Hi all - today is my last day as a Whiskey Media video producer. It has been an incredible experience that I feel extremely lucky to have had, and leaving has been a very hard choice. Long story short, I need to get back to New York. I wasn't born there, but it's my home, and much of my life is still there. Today I've been saying my goodbyes to all my great coworkers at Whiskey, but there's something I want to say to you users specifically. Here it is:
In October 2009, I answered a job posting for a video internship at a company called Whiskey Media. I knew little about the company at first, but I'd worked on web shows dealing with comics and convention coverage before, so I expected to use my skills in the same general way as I had before.
What I didn't expect was that my internship would turn into a full-time job that would keep me in San Francisco for over two years. I didn't expect I would be assigned to work on a new site, Tested.com, or that I would have the unique opportunity to help develop the personality and style of Tested's video content from the ground up. I didn't think I'd be working in an incredibly cool office with a bar, a multi-camera live production studio, and a bunch of incredibly talented, funny and hard-working people.
But in complete honesty, nothing surprised me more than the users. Never before have I had the experience of shooting a video, editing it, posting it, and moments later having tons of feedback from people who are genuinely and enthusiastically interested in the work I produced. I got to know many of you through comment threads, forums, Twitter, Facebook, Google+, even Rdio and Turntable.fm. As a group I've found Whiskey Users to remarkably smart, funny, respectful and creative people. Those are not qualities I have often found in groups of people on the internet. The community you've all created through these sites has inspired me and motivated me to do some of the best work I think I've ever produced.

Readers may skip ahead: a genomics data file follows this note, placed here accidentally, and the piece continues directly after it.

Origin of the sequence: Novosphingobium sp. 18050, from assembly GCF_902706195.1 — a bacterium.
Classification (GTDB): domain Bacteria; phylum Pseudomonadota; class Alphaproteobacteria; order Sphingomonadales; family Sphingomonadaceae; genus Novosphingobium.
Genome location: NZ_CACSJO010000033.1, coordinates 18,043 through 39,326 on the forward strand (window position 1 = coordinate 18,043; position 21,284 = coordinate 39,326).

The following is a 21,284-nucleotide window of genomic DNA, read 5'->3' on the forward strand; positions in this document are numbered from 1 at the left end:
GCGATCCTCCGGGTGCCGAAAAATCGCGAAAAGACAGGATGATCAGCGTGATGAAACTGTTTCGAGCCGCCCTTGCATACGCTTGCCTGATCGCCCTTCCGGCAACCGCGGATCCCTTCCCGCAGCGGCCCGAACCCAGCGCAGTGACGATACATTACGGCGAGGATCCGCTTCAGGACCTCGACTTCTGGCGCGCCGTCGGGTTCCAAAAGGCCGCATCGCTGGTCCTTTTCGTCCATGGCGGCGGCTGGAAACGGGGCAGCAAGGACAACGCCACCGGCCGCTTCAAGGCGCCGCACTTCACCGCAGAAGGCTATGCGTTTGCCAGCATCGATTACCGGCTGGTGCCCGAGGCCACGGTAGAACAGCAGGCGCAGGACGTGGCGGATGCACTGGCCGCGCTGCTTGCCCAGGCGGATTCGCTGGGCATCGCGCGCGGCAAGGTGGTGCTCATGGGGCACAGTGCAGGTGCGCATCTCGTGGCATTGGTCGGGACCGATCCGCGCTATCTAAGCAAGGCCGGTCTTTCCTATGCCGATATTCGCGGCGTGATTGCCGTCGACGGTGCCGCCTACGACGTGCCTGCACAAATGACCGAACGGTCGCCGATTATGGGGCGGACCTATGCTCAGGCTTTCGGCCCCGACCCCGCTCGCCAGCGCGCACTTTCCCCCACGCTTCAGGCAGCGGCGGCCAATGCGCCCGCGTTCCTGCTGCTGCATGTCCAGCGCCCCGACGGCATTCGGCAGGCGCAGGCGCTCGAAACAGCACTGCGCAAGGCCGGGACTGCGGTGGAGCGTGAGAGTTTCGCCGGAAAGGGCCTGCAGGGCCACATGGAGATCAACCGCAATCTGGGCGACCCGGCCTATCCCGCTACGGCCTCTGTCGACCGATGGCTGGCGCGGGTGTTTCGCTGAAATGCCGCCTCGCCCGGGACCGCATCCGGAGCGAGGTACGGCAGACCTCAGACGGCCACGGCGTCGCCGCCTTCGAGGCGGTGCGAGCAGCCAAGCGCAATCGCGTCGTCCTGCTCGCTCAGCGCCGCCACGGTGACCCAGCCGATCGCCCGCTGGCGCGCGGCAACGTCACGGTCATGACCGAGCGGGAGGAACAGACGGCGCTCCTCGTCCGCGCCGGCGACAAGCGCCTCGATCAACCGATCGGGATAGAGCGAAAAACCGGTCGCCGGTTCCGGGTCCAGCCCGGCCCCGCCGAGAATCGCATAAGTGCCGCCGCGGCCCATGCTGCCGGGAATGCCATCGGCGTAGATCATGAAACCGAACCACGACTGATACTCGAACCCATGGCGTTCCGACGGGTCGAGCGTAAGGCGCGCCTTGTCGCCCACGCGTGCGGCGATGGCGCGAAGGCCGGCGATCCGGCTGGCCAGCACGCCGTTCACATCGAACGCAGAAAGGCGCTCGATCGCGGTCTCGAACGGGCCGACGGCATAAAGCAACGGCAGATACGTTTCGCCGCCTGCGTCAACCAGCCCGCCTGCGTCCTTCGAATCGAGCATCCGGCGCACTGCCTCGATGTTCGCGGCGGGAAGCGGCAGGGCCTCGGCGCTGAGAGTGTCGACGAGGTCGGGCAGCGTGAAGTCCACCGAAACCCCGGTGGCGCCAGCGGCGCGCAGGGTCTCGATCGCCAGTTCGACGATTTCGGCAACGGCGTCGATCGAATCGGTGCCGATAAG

I will really miss making videos for you guys.
Last year I went as Brodyquest, because Brodyquest was the most important thing to happen to me in all of 2010. This year, nothing has improved the quality of my life as much as Turntable.fm, so I based my costume on that.
"Hey AHawR, I weally wike youwr costume. Otaku at a Rave. That's gweat."
Just in case you missed this on my various social networks, here is a little test I conducted myself to see if I could save my roommates from a BBQ-less Fourth of July.
Shot in glorious iPhone 3G jank-o-vision.
Wallpaper size is here. Also, please make a better version of this.
I'm a really big fan of Adobe Ideas, an app for iPad and iPhone that was featured in our 10 Best Apps of 2010 video segment.
Walking home yesterday, I was thinking about Portal, as I do every day, and I had a really geeky idea for a comic. I literally could not wait to draw this stupid joke. So as soon as I got on Muni, I started drawing the comic in black and white using Idea's vector paintbrush.
By the time I got home, I had four separate canvases of comic panels. I mailed the PDFs to myself, threw them in photoshop, colored them and added text, and here was the result:
I'm not claiming this is the best representation of my artistic talents. I am however really pleased that I can throw together a comic strip in vector in 30 minutes, ready to be resized and broken into alpha channel layers for Photoshop.
In a move that surely sent Google Chat and iChat into a flailing panic, AIM recently released a free video conference program, AV by AIM. It's notable because it it supports up to four people, which is not a feature you can get on any of the other major chat clients, unless you want to pay extra on Skype.
Most of my closest friends live all around the country now, so I am a target audience.
Here's how you're supposed to use it:
Woo woo! Those cats are having mad fun. The one on the left is like "oh my gooood, you guys look greeeeeat" and the middle is like "oh shit - this is the real deal" and the girl on the right is stoned so it's REALLY messing her up.
Sadly, the audio/video fidelity and sync is slow as hell. I used AV with two of my friends on the east coast, and my admittedly mediocre internet connection was giving me at least a two second delay.
But none of that is important, because the interesting thing about AV is NOT it's functionality as a chat client.
That's right. We invented a new artform. It's kind of like playing Exquisite Corpse but much much much more confusing.
BY OUR POWERS COMBINED......
seriously, we are voltron.
This one didn't go too well but at least it shows off my years of orthodontic treatments.
I think I have enough for a gallery show, but I'm not convinced the San Francisco audience is ready.